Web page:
Your contracts with staffing agencies and consultants probably include a bunch of legalese boilerplate mumbo jumbo at the end, which no one ever reads. One of those standard clauses is a “force majeure” clause. That’s French for “Skim over this clause.”
Companies affected by Irma and Harvey, however, may have good reason to check their contracts for these clauses. “Force majeure” means, literally, superior force.
These clauses typically say that So-and-so is excused from performing under the contract in the event of uncontrollable circumstances, such as war, terrorism, hurricanes, voodoo curses, other Acts of God, or anything caused by Pedro Cerrano and Joboo’s Cult (Major League) [Ed. Note: “Hats for Bats!”].
If you google “Quotes about Opportunity,” you’ll find 1273 quotes on Goodreads.com. Everyone’s interested in opportunities. But when it comes to business relationships, don’t let others take yours.
When servicing a customer, businesses often call upon use subcontractors for help. That can be a win-win, so long as the subcontractor does not try to poach the relationship once that deal is done.
Consider protecting the opportunities you present to subcontractors with a non-circumvention clause. The concept here is that when your business has introduced a subcontractor to a customer to work on a project, the subcontractor should not be Continue reading
Companies in distress sometimes retain management consultants to try to turn them around. Sometimes the plan works, sometimes not. When the turnaround effort fails and the company shuts down, can the management company be held liable as a joint employer?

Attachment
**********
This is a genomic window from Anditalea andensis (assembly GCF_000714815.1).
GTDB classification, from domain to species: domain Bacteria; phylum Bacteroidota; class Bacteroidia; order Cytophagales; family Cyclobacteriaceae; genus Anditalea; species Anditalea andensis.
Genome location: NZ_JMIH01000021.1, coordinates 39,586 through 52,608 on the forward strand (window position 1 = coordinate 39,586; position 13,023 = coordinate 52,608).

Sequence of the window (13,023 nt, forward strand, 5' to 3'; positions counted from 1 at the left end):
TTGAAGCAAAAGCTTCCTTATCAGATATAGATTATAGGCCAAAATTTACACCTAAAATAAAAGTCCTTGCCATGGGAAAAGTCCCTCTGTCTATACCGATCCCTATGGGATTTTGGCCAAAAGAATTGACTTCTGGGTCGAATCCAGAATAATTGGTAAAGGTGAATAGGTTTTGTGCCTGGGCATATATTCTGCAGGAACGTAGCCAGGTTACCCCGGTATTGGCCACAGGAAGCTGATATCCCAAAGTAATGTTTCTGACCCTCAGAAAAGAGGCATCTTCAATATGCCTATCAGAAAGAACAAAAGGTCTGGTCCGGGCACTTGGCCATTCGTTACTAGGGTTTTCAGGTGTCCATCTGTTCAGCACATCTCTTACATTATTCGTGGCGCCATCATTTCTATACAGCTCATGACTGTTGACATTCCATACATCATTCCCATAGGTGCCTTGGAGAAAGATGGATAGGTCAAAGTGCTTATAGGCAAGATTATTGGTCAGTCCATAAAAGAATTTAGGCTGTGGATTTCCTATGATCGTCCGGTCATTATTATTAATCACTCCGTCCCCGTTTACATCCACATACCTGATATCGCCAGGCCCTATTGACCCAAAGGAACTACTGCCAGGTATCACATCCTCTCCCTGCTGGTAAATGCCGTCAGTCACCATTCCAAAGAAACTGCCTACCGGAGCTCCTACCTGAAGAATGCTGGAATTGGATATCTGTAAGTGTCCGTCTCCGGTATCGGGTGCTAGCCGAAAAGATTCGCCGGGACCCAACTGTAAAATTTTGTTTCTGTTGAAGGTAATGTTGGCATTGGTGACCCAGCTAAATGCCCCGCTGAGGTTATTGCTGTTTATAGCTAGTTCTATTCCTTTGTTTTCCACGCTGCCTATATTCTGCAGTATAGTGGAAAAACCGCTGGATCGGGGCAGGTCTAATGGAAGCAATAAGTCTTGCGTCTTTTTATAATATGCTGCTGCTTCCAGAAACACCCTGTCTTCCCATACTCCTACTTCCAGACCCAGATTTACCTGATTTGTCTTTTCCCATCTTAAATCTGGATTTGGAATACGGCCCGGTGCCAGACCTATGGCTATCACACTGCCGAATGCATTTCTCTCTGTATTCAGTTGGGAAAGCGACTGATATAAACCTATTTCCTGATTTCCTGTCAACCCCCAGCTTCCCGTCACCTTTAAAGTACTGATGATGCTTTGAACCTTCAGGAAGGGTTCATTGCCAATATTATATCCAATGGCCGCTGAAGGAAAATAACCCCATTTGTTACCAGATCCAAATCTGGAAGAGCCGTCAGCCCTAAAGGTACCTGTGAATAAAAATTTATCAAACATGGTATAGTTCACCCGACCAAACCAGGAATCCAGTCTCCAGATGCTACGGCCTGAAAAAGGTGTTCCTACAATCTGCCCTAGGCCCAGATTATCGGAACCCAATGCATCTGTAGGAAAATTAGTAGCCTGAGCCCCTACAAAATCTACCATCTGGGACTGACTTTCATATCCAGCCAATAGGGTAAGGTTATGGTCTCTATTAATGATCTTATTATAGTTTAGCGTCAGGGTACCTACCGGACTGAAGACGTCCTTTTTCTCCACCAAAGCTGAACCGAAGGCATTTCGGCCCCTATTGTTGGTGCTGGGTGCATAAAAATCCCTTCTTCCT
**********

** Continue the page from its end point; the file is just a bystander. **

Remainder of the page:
This issue arose recently in a WARN Act case. The federal WARN Act requires an employer, before ordering a plant shutdown or mass layoff, to provide 60 days’ notice and pay to its employees.
Here’s what happened. A nursing home with multiple Medicare and Medicaid violations retained a consulting firm to try to solve its many problems. The consulting firm Continue reading
The Michael Jackson song, “Don’t Stop Til You Get Enough” has all kinds of lyrics I can’t understand. No matter how many times I listen to that song, most of it sounds unclear to me, like nonsense syllables.
The one part of the song that is clear, though, is the title. That one phrase is repeated over and over. Leaving aside (for now) the unintelligible parts of the song, the King of Pop unwittingly provided a good lesson on insurance clauses for subcontractor agreements.
(Note to readers: I looked up the real lyrics, and they have nothing to do with subcontractor agreements or insurance clauses, but they might as well since I still can’t understand them.)
If you could ask me one question about independent contractors and non-compete agreements, what would it be?
- Are they enforceable?
- Are they a good idea?
- A bad idea?
Hey buddy, that’s three questions, not one.
As for enforceability, that will vary state by state. A recent federal decision involving an independent sales contractor found his non-compete agreement to be unenforceable. The court found that (1) it was not reasonably necessary to protect the company’s business, and (2) the burden on the sales contractor was out of proportion to the benefit to the business. The decision applied Iowa law, though, so unless you have contractors in the Hawkeye State, you might not really care.
Each state applies a somewhat different test for determining whether non-competes are Continue reading
Trump and Sessions wants to prosecute the leakers. As we’ve seen before, stopping leaks can become a Presidential obsession. In Nixon’s White House, the Plumbers were tasked with stopping leaks of classified information, such as the Pentagon Papers. Through the Committee to Re-Elect the President (fittingly, CREEP), members of the Plumbers broke into the office of the psychiatrist of Daniel Ellsberg, who had released the Pentagon Papers to The New York Times. Some of you may have heard about what happened next.
Presidential aides and White House staffers routinely have access to information that is intended to remain confidential. Businesses face the same issue. A company’s employees often have access to confidential or trade secret information that would be harmful in the hands of competitors, or that could damage the business if released to the general public.
It’s commonplace to require employees in such positions to sign Nondisclosure Continue reading